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Tuesday, March 1, 2011

Handling Bad Press

I recently read an article by Philadelphia attorney Neil Murray about the recall of a product that I personally have used. Here’s a portion of the article:

“On January 6, 2011, the United States Food and Drug Administration announced that the Triad Group notified doctors and patients that alcohol swabs, alcohol pads and alcohol swab sticks, which were sold under a variety of brand names, were being recalled. These products were recalled after it was discovered that they were contaminated by a bacteria, Bacillus cereus, which can cause serious and potentially life-threatening infections.” [read more]

From my perspective as a consumer, I was shaken that this medical product was unsafe. As a marketer, I started thinking about the challenges businesses face when they must address recalls and similar issues in this age of rapid dissemination of information.

At some point in their lives, almost all business owners or managers will have to deal with negative publicity. This might come in the form of a product recall that hits the national news or it could be an unhappy client posting a review on Google Places, Facebook or any number of other sites. Whatever form it comes in, reputation management should be part of your plan.

In today’s information-based world, bad press stays out there on the Internet. The wider the original net was cast, the harder it can be to counter the after-effects. The level of response depends on the type and severity of the negative publicity. Here are a few things to consider when you put together your response plan:
  1. You absolutely must have a plan ahead of time. If one of your products is recalled, you will have very little time to consider options before the news spreads and you are forced to respond. A timely and proactive response will allow consumers to see that you “get it” and are working toward a resolution.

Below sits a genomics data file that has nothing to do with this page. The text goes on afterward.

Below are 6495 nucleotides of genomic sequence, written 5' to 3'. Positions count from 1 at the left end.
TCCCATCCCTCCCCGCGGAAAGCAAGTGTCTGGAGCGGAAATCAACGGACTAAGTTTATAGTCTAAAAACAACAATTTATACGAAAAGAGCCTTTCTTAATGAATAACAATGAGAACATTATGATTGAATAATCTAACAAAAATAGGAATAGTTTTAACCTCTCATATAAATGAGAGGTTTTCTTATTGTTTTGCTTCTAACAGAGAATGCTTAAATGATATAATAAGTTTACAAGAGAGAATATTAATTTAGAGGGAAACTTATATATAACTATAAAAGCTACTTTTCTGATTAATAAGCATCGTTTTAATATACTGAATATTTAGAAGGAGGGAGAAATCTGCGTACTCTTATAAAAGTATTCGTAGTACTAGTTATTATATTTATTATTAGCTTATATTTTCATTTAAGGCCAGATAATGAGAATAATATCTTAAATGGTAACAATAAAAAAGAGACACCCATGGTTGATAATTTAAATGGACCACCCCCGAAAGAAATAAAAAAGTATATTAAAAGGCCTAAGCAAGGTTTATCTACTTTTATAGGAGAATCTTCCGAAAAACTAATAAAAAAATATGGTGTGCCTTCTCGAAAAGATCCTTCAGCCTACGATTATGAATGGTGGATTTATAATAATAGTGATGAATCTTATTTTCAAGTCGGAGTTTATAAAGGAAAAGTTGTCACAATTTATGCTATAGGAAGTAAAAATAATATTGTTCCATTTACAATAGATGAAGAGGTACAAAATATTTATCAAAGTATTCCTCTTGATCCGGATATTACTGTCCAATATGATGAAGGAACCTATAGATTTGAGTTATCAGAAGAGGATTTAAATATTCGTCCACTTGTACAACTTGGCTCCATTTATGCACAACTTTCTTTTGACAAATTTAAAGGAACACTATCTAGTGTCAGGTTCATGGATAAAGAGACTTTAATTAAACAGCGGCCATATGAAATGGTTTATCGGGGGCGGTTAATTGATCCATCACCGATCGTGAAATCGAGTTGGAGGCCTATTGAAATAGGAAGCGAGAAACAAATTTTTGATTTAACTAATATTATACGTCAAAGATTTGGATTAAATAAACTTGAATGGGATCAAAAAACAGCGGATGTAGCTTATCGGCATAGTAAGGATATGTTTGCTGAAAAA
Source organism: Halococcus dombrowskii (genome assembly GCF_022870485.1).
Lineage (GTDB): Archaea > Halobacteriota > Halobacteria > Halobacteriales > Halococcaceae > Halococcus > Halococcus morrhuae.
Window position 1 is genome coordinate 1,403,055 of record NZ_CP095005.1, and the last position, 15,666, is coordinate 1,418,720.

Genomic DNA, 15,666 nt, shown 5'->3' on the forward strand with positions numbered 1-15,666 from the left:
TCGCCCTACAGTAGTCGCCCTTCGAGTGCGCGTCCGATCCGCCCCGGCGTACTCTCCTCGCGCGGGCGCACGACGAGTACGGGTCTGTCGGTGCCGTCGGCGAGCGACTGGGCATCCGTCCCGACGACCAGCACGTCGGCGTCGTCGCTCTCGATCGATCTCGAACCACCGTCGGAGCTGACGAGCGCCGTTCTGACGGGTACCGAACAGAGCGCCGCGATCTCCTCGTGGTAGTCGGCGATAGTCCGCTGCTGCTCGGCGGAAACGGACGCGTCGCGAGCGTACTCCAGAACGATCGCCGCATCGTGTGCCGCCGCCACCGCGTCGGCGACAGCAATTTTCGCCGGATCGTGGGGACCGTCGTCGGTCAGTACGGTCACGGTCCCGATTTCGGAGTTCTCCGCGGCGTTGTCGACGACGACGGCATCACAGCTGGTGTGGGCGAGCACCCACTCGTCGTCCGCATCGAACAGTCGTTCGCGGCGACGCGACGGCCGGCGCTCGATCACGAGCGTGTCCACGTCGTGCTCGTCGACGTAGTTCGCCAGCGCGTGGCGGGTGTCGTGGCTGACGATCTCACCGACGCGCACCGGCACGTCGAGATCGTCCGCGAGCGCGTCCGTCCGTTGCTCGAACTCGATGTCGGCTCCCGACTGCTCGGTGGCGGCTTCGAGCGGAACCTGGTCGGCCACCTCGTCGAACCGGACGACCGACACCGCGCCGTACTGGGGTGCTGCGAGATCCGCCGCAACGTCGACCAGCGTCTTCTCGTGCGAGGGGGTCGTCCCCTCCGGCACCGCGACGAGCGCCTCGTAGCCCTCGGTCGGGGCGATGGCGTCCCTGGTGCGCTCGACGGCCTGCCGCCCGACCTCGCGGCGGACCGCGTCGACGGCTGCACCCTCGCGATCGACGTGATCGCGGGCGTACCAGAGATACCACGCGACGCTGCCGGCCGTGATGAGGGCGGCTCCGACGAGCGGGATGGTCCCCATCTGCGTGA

2. Respond, you must. Ignoring the problem will not make it go away and can make it significantly worse.
  3. Attempts to cover errors can be much worse than admitting the error and announcing your firm’s action plan to deal with the problem.
  4. Your response should match the scope of the original issue. As an example, for a major national product recall, your firm’s survival may be at stake and this should be an “all hands on deck” response. For a negative online review, you might respond directly to the reviewer with a public commitment to resolve their complaint (i.e., we’re sorry you didn’t like the product, here’s your money back).
  5. Be proactive – don’t wait for the complaints to come in. Invite all customers to post reviews and let them know you value their opinions. Build your community now. The folks who love you and your product/service will frequently step up and defend your firm if someone does post a negative comment. Most consumers are savvy enough to recognize that one or two extremely high or low reviews are probably outliers and should be ignored.

Your plan should be developed by a team that includes senior management and your marketing and PR folks. It wouldn’t hurt to have an attorney review the plan and provide suggestions for minimizing liability. Various scenarios/contingencies should be considered.

We’d love to hear how you have dealt with negative publicity. Comment and let us know. If you have additional questions, contact us directly at

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